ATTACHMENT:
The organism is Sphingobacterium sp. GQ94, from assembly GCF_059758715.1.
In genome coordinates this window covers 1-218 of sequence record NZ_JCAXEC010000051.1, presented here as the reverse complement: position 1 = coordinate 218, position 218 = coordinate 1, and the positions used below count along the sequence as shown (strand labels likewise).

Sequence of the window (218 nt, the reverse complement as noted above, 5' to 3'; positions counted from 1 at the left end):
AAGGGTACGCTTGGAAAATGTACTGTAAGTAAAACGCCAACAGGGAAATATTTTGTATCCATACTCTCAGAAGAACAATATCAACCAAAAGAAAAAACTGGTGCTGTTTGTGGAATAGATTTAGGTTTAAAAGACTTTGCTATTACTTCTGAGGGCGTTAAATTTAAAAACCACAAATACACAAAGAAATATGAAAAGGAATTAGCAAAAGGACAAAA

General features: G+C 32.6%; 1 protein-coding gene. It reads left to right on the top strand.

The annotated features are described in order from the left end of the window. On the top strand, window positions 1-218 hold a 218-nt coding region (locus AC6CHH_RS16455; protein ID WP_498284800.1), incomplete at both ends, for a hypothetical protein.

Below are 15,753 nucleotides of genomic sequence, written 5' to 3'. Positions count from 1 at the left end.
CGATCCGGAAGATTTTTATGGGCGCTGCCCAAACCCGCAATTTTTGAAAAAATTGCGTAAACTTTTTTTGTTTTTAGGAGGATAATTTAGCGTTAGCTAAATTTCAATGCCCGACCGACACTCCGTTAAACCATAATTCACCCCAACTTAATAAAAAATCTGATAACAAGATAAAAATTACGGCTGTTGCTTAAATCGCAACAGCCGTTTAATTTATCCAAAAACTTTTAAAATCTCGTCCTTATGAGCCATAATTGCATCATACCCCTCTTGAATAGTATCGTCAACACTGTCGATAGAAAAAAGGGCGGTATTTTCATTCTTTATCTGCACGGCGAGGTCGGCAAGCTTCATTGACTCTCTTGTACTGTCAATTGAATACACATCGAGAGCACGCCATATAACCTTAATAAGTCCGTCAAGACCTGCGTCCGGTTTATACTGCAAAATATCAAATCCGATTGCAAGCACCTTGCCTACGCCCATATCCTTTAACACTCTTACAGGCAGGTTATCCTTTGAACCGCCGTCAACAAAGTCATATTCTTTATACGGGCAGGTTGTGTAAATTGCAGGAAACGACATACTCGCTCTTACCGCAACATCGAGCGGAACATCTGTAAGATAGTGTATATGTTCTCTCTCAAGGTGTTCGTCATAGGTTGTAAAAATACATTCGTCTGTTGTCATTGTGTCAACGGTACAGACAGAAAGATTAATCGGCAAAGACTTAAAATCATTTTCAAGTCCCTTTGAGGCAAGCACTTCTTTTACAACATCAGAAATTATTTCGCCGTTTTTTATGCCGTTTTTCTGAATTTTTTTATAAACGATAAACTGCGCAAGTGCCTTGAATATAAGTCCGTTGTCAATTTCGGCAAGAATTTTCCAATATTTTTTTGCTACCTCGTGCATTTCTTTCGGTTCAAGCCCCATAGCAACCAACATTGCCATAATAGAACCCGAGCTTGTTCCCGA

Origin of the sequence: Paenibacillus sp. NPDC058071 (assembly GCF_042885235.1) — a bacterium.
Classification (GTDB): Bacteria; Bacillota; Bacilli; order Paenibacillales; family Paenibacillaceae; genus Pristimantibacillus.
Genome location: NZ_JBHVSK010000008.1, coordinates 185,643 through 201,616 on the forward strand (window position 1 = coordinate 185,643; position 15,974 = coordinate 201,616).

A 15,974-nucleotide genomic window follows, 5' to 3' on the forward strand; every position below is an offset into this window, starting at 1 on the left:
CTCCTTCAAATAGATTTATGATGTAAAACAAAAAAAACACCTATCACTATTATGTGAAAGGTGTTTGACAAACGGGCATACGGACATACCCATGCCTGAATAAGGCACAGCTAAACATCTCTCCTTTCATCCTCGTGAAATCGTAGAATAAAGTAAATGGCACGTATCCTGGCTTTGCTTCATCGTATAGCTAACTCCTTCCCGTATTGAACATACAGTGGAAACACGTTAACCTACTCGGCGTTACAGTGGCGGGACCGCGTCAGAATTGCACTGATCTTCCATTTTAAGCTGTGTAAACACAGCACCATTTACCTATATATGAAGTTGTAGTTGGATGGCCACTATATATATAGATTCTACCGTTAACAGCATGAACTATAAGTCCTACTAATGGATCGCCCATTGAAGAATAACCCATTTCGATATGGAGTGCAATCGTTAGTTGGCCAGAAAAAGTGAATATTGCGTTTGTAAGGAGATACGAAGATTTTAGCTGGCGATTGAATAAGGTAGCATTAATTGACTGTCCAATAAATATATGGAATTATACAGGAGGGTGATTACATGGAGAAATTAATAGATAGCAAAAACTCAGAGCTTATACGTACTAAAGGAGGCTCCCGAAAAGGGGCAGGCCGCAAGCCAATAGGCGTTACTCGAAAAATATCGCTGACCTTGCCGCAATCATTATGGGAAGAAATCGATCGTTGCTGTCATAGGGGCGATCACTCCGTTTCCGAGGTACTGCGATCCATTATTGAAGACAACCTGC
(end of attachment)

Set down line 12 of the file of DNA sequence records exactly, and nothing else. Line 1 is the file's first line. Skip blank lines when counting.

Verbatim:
A 15,974-nucleotide genomic window follows, 5' to 3' on the forward strand; every position below is an offset into this window, starting at 1 on the left: